Squid Web Cache wiki

Squid Web Cache documentation

🔗 Squid Merge Procedure

The requirements outlined in this document are meant to speedup acceptance of code changes while reducing rewrites, minimizing conflicts, and maintaining high quality of the committed code. If the requirements need changing, please discuss before violating them. Other than that, please use common sense and do what you think is in the best interest of Squid.

  1. Before you start coding, make sure your future changes are welcomed and coordinate your plans with other developers.
  2. Implement your changes while following SquidCodingGuidelines. Use git for version control (see GitHints).
  3. Complete the submission checklist.
  4. Submit a pull request on GitHub.
  5. Monitor for automated test failures and work with reviewers to get enough votes, updating your pull request as needed.
  6. Remind Core Developers to merge your eligible pull request as needed (until merging is automated).
  7. Enjoy your code becoming official!
  8. Support your changes by addressing bug reports and answering related development questions.

🔗 Before you start coding

Before spending time coding, please discuss your plans on the squid-dev mailing list so that others can

🔗 Submission Checklist

If you are sure that an item does not apply to your specific situation, just skip it (at your own risk).

  1. The code is ready to be published and distributed under the Squid licensing terms.
  2. Release notes updated: doc/release-notes/release-X.sgml. Don’t worry about the HTML or TXT files, they are automatically built by the maintainer. Only the SGML files need updating.
  3. The feature sponsor is added to the SPONSORS.list file.
  4. Copyright statement and license for newly imported code are added to the CREDITS file.
  5. Development branch can be merged into the official master branch without conflicts and the merge result contains nothing but the proposed new code/changes.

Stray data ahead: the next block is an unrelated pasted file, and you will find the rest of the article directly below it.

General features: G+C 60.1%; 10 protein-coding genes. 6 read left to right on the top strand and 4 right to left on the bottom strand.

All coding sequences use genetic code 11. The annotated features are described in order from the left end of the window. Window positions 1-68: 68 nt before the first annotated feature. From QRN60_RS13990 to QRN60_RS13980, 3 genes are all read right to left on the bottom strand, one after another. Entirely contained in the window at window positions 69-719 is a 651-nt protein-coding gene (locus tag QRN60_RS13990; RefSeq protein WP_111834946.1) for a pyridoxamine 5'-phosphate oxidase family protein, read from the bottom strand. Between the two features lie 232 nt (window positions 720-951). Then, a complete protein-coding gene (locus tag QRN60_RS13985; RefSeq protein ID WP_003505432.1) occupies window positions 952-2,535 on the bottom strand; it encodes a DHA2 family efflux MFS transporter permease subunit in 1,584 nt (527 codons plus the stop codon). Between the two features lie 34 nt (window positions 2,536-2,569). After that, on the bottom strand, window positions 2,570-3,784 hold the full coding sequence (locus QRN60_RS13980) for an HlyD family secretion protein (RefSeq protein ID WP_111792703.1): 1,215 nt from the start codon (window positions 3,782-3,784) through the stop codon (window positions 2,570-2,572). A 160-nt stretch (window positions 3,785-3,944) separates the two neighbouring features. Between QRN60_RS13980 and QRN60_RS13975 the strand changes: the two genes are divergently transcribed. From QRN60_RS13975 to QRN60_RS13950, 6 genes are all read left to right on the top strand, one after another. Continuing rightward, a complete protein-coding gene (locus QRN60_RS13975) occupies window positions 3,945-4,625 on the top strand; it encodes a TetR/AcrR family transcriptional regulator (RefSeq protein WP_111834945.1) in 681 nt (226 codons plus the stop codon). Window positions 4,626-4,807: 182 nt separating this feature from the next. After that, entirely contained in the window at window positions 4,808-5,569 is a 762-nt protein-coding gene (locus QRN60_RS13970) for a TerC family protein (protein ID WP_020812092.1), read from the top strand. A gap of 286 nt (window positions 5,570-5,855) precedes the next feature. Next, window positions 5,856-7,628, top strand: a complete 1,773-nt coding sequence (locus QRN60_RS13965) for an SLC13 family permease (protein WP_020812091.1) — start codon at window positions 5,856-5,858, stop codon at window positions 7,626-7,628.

6. git diff –check upstream/master produces no warnings/errors and exits with zero status code. Adjust remote (i.e., “upstream”) to match the official repository (i.e., github.com:squid-cache/squid.git) as needed.
  7. ./test-builds.sh succeeds. In the unlikely event the test fails because of the bugs in the official code, file a bug report or discuss on squid-dev. Your future pull request will get stuck if it cannot pass these basic build tests!

🔗 Pull Request

All commits to the official repository require a GitHub pull request (PR). This requirement ensures that all official changes are peer reviewed, and all official branches are always in working order (to the extent our testing can detect bugs, of course). It also helps reduce commit noise and backporting overheads. This section documents PR requirements. See GitHints for PR submission recipes.

  1. Please complete the submission checklist before making a pull request. If you really need to post a PR earlier, then start your PR title with a “[WIP] “ prefix (six characters indicating a “work in progress”) and explain why you are posting an unchecked PR in the PR comment. By default, WIP PRs are not reviewed, but they do go through CI tests.
  2. Please use English and plain text formatting.
  3. PR title is the first line of the anticipated commit message. Be specific but succinct. Do not exceed 65 characters.
  4. PR description is the anticipated commit message body (following the first line described above and a blank line). Avoid detailing your changes (your changes should speak for themselves!). Focus on why you changed the code and on the anticipated impact of your changes. Do not exceed 72 characters per line.
  5. By default, individual PR branch commits will be automatically squash-merged. Thus, you may leave intermediate commits in your branch when posting your PR – a reviewer should ignore them and review their cumulative result instead. Avoid squashing during GitHub review iterations.